Another area where Congressional oversight would benefit asylum seekers is at EOIR, which has been improperly hiring Immigration Judges based on their political leanings. Some of this is publicly known, but much of it has remained below the radar (though those of us in the business hear about it through the grapevine). My guess is that EOIR will be more careful going forward, given that House Democrats could subpoena employment documents to determine whether hiring officials acted improperly. Other agencies within the federal government will likely be similarly constrained.

House Democrats can also exercise oversight to protect the Immigration Judge's union, which has been working hard to preserve judicial independence and resist the Administration's efforts to turn their gavels into rubber stamps. I've heard rumors about a plan by the Administration to break the union. Whether this is true or not, I do not know, but House Democrats can potentially kibosh any such effort.

A third area where Democratic control of the House could affect asylum seekers is funding. Blocking and detaining immigrants is not cheap. The President's most high-profile project is the border wall, but immigration enforcement in general is expensive. The Trump Administration has expanded the use of detention, and apparently plans are afoot to continue this trend. House Democrats can exercise some control by denying funding for the President's more far-fetched projects. They could potentially limit funding for detention, investigate the private prisons where many non-citizens are held, and encourage the use of alternatives to detention. I suppose they could also grind deportations to a halt by reducing funding for Immigration Judges, though I doubt many Democrats are inclined in that direction.

In short, control of the House gives Democrats significant leverage over immigration matters. But it also comes with significant political risks. President Trump has effectively used the immigration issue to motivate his supporters, and if Democrats are seen as checking the President's agenda, they can expect to be blamed for any real or imagined failures in the immigration realm. How this will translate in terms of votes, I do not know. President Trump and his surrogates raged about the caravan, but if that motivated their base, it was clearly not enough to archive success in the most recent election cycle.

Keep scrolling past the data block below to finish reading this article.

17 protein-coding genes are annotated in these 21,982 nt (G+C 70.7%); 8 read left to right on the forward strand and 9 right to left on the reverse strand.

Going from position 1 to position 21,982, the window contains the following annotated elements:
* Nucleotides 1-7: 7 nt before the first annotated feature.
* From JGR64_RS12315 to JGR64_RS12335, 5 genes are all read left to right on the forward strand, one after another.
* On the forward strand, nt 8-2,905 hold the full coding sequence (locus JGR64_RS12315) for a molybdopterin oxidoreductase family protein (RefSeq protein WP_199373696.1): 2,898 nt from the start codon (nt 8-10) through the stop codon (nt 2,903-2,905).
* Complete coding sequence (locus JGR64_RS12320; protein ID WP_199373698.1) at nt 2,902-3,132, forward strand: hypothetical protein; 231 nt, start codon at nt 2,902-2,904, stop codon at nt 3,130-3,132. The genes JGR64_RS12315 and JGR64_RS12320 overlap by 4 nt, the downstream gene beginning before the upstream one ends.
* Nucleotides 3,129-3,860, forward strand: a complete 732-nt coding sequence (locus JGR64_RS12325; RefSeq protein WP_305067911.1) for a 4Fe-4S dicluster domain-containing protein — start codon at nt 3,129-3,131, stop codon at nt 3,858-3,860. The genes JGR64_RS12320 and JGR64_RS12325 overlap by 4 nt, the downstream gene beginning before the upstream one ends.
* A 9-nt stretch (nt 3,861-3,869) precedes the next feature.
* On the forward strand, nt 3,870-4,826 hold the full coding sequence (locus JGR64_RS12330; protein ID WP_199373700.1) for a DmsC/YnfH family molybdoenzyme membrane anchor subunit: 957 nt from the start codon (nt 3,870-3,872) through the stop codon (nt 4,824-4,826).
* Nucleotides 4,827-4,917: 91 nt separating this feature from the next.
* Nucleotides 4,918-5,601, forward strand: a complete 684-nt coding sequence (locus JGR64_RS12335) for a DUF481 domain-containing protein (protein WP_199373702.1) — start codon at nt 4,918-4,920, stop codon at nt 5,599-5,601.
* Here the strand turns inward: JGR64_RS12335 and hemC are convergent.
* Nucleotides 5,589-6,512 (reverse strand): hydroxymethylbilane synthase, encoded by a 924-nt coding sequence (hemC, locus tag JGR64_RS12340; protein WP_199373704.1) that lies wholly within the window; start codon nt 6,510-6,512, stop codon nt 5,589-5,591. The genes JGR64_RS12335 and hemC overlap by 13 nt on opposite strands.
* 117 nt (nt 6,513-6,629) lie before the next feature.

Aside from simply blocking the President's agenda, Democrats would do well to propose some positive legislation of their own. Of course, any reform would require bi-partisan support, since Republicans control the Senate and the Presidency. Whether such compromise is possible in the current climate, I do not know, especially since the President seems to view immigration in political, rather than policy terms. I expect he will be more-than-happy to let Democrats block his harsher proposals so he can use that to rally his base in 2020. But just maybe, after having lost in 2018, Republicans will conclude that their resistance to immigration reform is doing them more political harm than good. If so, perhaps there might still be a path towards constructive immigration reform.

Originally posted on the Asylumist: www.Asylumist.com.